"What I talk about when I talk about Running" by Haruki Murakami is a chaste tale of creative discipline, obsession, training, and practice. It’s an honest elucidation that talent is always overrated. In a very physical and explicit way, Haruki explains his very act of creative process. The story Haruki tells in this book is about his experience with running. Among other things, the book is a treasure trove of how habits work, why discipline is important, how creativity is a physical process more than anything else, and more. In the middle of reading you’ll feel that running, by no means, is a physical act but philosophical.
In the preface, Haruki talks about pain and its importance in any creative process and in the process of making things happen.
Pain is inevitable. Suffering is optional. Say you’re running and you start to think, Man this hurts, I can’t take it anymore. The hurt part is an unavoidable reality, but whether or not you can stand any more is up to the runner himself.
In a chapter named “Who’s Going to Laugh at Mick Jagger?” Haruki talks about things i.e, setting a clear goal, not enjoying something but doing it for good, and the importance of setting a rhythm on our way. We all know that aiming high and setting a measurable goal is a must for making progress. We know a-z of the SMART method of goal setting but we seldom care. But to get somewhere you have to do things, sometimes things that you dislike do otherwise.
To keep on going, you have to keep up the rhythm. This is the important thing for long-term projects. Once you set the pace, the rest will follow. The problem is getting the flywheel to spin at a set speed—and to get to that point takes as much concentration and effort as you can manage.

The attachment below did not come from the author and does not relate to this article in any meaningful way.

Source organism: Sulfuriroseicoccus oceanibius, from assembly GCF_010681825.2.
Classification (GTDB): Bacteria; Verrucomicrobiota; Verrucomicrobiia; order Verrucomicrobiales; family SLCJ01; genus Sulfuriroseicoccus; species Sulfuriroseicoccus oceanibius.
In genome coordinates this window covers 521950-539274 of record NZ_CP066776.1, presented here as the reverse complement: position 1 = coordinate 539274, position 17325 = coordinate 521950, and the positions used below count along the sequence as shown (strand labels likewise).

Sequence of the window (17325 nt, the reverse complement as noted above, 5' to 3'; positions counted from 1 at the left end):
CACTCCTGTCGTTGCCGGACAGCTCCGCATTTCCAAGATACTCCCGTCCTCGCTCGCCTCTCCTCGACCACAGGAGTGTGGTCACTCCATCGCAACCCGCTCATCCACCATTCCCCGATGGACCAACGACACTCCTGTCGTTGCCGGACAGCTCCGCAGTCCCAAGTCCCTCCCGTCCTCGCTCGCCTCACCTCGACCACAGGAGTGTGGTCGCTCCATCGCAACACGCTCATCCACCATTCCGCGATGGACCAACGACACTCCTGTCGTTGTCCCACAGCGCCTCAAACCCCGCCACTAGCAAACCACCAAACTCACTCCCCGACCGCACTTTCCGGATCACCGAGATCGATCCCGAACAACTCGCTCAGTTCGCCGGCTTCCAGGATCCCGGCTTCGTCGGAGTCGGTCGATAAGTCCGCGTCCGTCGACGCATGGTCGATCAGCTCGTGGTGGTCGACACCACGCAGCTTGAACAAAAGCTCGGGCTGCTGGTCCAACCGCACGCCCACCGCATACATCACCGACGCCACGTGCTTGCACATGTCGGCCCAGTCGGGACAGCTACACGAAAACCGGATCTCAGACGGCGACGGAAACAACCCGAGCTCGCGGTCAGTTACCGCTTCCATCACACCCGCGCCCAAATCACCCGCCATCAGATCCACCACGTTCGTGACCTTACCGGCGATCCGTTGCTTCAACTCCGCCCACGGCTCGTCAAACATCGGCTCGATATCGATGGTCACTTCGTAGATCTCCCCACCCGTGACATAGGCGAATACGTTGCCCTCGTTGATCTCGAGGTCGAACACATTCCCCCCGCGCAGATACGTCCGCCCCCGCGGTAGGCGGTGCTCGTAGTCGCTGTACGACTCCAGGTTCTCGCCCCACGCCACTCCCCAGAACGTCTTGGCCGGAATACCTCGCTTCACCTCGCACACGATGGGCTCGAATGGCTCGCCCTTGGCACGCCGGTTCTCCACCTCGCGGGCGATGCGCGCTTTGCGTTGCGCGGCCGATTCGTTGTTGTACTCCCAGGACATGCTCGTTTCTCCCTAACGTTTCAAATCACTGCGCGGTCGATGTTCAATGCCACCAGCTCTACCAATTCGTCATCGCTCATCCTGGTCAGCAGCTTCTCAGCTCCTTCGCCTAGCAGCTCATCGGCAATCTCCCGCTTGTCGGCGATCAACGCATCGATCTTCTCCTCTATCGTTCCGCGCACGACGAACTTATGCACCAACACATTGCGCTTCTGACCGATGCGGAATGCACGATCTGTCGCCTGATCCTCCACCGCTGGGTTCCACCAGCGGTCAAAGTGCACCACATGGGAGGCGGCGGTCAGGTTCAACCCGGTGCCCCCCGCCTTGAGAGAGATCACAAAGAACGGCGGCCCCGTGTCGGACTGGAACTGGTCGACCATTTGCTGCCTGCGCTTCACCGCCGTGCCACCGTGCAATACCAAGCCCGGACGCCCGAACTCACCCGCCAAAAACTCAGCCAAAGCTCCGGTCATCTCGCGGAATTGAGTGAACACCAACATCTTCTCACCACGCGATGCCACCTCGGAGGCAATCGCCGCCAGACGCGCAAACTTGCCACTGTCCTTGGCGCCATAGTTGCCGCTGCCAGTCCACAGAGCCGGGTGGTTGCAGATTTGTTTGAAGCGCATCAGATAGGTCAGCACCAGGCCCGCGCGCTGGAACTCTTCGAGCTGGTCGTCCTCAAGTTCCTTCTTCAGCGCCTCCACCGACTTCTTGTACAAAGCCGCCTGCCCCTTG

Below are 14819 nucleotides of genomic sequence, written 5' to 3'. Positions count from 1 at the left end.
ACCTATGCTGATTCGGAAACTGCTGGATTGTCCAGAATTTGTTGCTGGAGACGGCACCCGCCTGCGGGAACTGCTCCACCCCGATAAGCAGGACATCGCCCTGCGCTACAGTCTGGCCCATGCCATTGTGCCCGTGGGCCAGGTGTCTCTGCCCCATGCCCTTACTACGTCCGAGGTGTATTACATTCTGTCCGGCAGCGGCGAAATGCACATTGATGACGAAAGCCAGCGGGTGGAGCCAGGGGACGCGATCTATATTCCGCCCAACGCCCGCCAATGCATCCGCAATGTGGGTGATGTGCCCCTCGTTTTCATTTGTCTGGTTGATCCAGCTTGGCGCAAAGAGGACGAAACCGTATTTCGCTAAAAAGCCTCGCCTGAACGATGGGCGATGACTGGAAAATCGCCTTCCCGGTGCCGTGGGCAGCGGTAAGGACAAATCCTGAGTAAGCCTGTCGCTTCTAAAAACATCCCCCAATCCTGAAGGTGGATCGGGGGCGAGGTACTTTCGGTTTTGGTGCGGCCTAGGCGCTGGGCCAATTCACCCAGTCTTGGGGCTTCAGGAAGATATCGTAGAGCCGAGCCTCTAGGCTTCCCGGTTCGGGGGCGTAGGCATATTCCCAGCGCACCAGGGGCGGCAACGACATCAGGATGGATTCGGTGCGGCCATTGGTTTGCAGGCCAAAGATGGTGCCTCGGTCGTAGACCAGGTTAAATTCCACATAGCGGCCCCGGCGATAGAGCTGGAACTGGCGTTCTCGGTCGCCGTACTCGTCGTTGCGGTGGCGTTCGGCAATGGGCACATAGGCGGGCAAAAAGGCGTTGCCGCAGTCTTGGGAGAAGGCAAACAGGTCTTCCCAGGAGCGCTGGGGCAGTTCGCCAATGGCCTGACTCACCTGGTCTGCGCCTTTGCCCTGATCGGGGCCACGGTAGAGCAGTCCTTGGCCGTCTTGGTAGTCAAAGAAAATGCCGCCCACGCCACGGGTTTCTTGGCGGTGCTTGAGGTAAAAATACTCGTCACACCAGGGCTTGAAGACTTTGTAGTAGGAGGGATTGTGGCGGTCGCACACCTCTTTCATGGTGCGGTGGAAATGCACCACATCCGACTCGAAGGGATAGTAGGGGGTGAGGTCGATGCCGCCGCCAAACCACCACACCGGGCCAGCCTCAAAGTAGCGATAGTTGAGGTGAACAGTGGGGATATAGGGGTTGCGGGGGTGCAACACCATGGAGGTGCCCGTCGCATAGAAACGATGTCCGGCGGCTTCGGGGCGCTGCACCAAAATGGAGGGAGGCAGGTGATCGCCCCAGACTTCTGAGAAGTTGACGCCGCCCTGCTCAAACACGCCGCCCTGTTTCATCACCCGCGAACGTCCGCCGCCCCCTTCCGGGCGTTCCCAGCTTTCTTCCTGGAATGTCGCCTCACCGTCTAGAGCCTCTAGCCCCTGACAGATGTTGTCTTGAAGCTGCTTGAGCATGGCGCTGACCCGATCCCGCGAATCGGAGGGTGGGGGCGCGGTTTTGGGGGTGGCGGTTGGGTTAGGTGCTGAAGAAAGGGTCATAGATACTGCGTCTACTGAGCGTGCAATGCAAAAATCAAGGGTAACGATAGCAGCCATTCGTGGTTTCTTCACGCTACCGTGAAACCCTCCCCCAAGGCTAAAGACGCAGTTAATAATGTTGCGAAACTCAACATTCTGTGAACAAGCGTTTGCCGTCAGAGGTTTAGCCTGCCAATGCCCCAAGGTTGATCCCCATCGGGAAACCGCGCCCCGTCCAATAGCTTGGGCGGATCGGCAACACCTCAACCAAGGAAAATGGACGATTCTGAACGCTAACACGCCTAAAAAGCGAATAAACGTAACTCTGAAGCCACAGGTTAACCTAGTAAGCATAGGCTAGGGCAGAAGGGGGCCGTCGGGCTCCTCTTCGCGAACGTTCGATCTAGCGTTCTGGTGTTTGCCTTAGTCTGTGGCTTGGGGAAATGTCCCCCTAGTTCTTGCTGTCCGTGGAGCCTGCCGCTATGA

Then he talks about one of the most critical problems of the modern society-the problem of outward validation. The crisis of self-esteem. However, it’s very important to ask how much outward validation is important for our work. Is it anything sustainable? Is a standing ovation mandatory for keeping good work going that we certainly know a good work? However, Haruki suggests our competition should be with ourselves and only for the sake of crossing our own set of limitations.
Basically a writer has a quiet, inner motivation, and doesn’t seek validation in the outwardly visible. For me, running is both exercise and a metaphor. Running day after day, piling up the races, bit by bit I raise the bar, and by clearing each level I elevate myself. At least that’s why I’ve put in the effort day after day: to raise my own level. I’m no great runner, by any means. I’m at an ordinary—or perhaps more like mediocre—level. But that’s not the point. The point is whether or not I improved over yesterday. In long-distance running the only opponent you have to beat is yourself, the way you used to be.
Mastering anything is not an act but rather a process. It takes time and continuous effort. You have to do it, and by doing it regularly you’ll make improvements. Everything is practice and faithful hard work.
When I first started running I couldn’t run long distances. I could only run for about twenty minutes, or thirty. That much left me panting, my heart pounding, my legs shaky.
But as I continued to run, my body started to accept the fact that it was running, and I could gradually increase the distance. I was starting to acquire a runner’s form, my breathing became more regular, and my pulse settled down. The main thing was not the speed or distance so much as running every day, without taking a break.
"The only thing that I see that is distinctly different about me is: I’m not afraid to die on a treadmill"-claims Will Smith while talking about his own secret of success. You have to work harder. To be successful you need hard work among other things.